There’s a common misunderstanding about what HDR (High Dynamic Range) photography actually means, and what it was designed to do. HDR is often confused with tone mapping, a technique that simulates an extended dynamic range by reducing contrast in an image while brightening and saturating colors. Tone mapping is a way to tackle overly high contrast images, but the effects are frequently exaggerated with a grungy, garish look.
Look at just about any forum for photography and you’re practically guaranteed to see images that suffer from indelicate tone mapping. This is common in architectural and landscape photography, because this software technique helps overcome difficult lighting, bringing back the appearance of details in the shadow areas of an image, making them easier to read. Likely you’ve seen these photos, they look as if everything in them has an odd, neon glow. They’re vibrant, they’ve got details in the shadows, but they don’t look anything like the real world.
What Is Dynamic Range?
To understand true HDR photography, we first need to understand the concept of dynamic range. In photography, dynamic range refers to the values of light that a camera sensor can record, from the brightest highlights to the deepest shadow details and everything in between.
Even the best sensors can’t capture the full range of available light that the human eye can see, so we, as photographers, have to decide (or let the camera decide for us) the best exposure—best being the exposure that will retain as much detail as possible at both ends of the range. In most cases, this will mean slightly underexposing the image in a high-contrast scene. Why? It’s possible to bring back at least some details in the shadow areas of an image in post processing, but if your highlights are overexposed and blown out, no software can bring back the detail because there’s no data to manipulate; it’s just pure white.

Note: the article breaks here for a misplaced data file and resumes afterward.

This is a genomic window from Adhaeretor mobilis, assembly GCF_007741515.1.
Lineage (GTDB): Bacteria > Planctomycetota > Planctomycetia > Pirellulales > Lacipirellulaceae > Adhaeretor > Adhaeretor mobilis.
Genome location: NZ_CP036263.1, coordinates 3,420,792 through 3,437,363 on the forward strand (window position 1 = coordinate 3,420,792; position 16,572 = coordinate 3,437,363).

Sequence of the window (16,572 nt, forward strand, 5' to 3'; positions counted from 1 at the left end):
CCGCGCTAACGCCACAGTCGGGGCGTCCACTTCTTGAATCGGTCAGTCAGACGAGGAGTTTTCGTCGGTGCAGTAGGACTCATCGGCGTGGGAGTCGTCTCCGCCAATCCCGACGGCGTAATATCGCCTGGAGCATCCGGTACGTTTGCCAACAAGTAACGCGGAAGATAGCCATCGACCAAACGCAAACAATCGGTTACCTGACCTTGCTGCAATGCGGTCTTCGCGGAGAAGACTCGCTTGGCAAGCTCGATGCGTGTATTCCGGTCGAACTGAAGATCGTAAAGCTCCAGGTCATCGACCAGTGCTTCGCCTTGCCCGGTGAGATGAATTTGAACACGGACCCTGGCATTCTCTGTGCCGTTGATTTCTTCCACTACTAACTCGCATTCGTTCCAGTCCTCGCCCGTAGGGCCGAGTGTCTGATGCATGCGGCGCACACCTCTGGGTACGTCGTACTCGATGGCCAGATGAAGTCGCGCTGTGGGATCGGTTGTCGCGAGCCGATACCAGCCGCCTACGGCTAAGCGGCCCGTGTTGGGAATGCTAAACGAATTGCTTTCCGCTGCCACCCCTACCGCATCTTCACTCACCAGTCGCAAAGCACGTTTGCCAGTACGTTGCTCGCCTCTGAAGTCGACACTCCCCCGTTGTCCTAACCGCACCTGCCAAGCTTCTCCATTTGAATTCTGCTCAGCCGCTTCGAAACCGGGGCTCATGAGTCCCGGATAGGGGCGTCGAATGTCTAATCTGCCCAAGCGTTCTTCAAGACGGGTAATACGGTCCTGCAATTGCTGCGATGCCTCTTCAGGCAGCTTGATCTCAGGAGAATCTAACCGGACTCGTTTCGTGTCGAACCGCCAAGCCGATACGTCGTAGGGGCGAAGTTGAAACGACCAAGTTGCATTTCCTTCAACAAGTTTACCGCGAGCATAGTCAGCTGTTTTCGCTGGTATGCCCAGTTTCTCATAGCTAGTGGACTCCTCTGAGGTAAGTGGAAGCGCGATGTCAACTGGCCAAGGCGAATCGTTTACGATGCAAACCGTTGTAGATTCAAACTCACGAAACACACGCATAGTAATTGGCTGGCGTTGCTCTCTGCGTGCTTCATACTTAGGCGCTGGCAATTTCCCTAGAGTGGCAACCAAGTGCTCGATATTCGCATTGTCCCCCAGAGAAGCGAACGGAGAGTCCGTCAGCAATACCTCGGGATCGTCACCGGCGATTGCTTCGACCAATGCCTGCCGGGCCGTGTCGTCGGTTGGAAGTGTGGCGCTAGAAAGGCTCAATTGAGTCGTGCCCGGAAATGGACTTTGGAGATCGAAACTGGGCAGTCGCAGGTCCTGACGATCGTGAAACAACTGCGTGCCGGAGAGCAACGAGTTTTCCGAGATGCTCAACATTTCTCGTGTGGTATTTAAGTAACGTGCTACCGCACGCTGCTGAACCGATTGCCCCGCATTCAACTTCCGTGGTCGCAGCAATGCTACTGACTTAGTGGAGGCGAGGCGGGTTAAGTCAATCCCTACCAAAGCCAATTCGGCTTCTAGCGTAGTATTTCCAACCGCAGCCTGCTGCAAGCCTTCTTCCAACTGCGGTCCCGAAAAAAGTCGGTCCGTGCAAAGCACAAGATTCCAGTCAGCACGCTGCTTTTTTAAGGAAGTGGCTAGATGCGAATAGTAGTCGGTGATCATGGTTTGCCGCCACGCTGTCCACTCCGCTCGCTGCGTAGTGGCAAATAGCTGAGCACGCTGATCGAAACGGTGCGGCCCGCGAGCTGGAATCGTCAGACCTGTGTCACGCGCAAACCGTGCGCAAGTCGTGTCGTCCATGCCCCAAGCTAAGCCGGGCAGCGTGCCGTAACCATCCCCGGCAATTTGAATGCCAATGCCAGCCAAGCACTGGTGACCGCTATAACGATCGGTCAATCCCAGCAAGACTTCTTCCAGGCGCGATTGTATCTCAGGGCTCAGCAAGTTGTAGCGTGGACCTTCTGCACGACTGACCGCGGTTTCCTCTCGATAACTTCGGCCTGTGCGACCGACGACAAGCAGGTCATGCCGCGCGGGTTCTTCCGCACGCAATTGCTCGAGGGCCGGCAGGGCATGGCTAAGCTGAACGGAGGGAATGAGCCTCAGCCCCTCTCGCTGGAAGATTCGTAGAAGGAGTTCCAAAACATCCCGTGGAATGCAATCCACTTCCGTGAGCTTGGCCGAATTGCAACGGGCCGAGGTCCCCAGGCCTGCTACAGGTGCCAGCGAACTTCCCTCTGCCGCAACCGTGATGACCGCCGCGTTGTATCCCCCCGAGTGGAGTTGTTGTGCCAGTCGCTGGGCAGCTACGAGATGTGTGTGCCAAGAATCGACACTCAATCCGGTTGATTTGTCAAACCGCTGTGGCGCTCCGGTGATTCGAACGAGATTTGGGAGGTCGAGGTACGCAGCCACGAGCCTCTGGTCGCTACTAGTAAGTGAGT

There’s a way to overcome this limitation, and that’s HDR.
True HDR photography involves combining the data from multiple bracketed exposures to restore detail at the extreme ends of the tonal range. The most basic HDR image is built from three exposures: one “normal” exposure, one overexposure to increase shadow detail and one underexposure to retain detail in the highlights.
A simple bracket of -2 EV, 0 and +2 EV typically will provide good results. It’s important to note that when shooting these bracketed exposures, you need to be on a tripod and ensure that there’s no camera movement between exposures, otherwise details won’t line up when you composite them.
Creating The HDR Composite
There are many good applications for creating HDR composites, such as HDRsoft Photomatix (hdrsoft.com), Aurora HDR from Macphun (macphun.com) and Unified Color’s HDR Expose (unifiedcolor.com). The ability to create true HDR images is also built into recent versions of Photoshop and Lightroom, which I’ll walk you though.
In Photoshop, go to File > Automate > Merge to HDR Pro to launch the built-in HDR tool. You’ll be asked to select your files, then Photoshop automatically creates the composite. Next, you’re presented with several possible adjustments, including Exposure, Detail and Saturation, to fine-tune the result. When you like the look of the composite, Photoshop will assemble it into a final file.
The HDR software packages all approach HDR photography slightly differently and all have a wide range of controls for creating a (hopefully) perfect final image. Ideally what you want to end up with is a file that has good looking detail in the highlights, the midtones and the shadows, without color casts or areas of poor contrast.
HDR photography isn’t something you need every day. Careful exposures, in most cases, will result in beautifully detailed images, but when trying to handle extreme contrast, knowing this technique will help you hold details that would be lost in a single exposure.
To see more of Jim Nix‘s photography, visit nomadicpursuits.com.
Updated August 2, 2016
Published August 4, 2014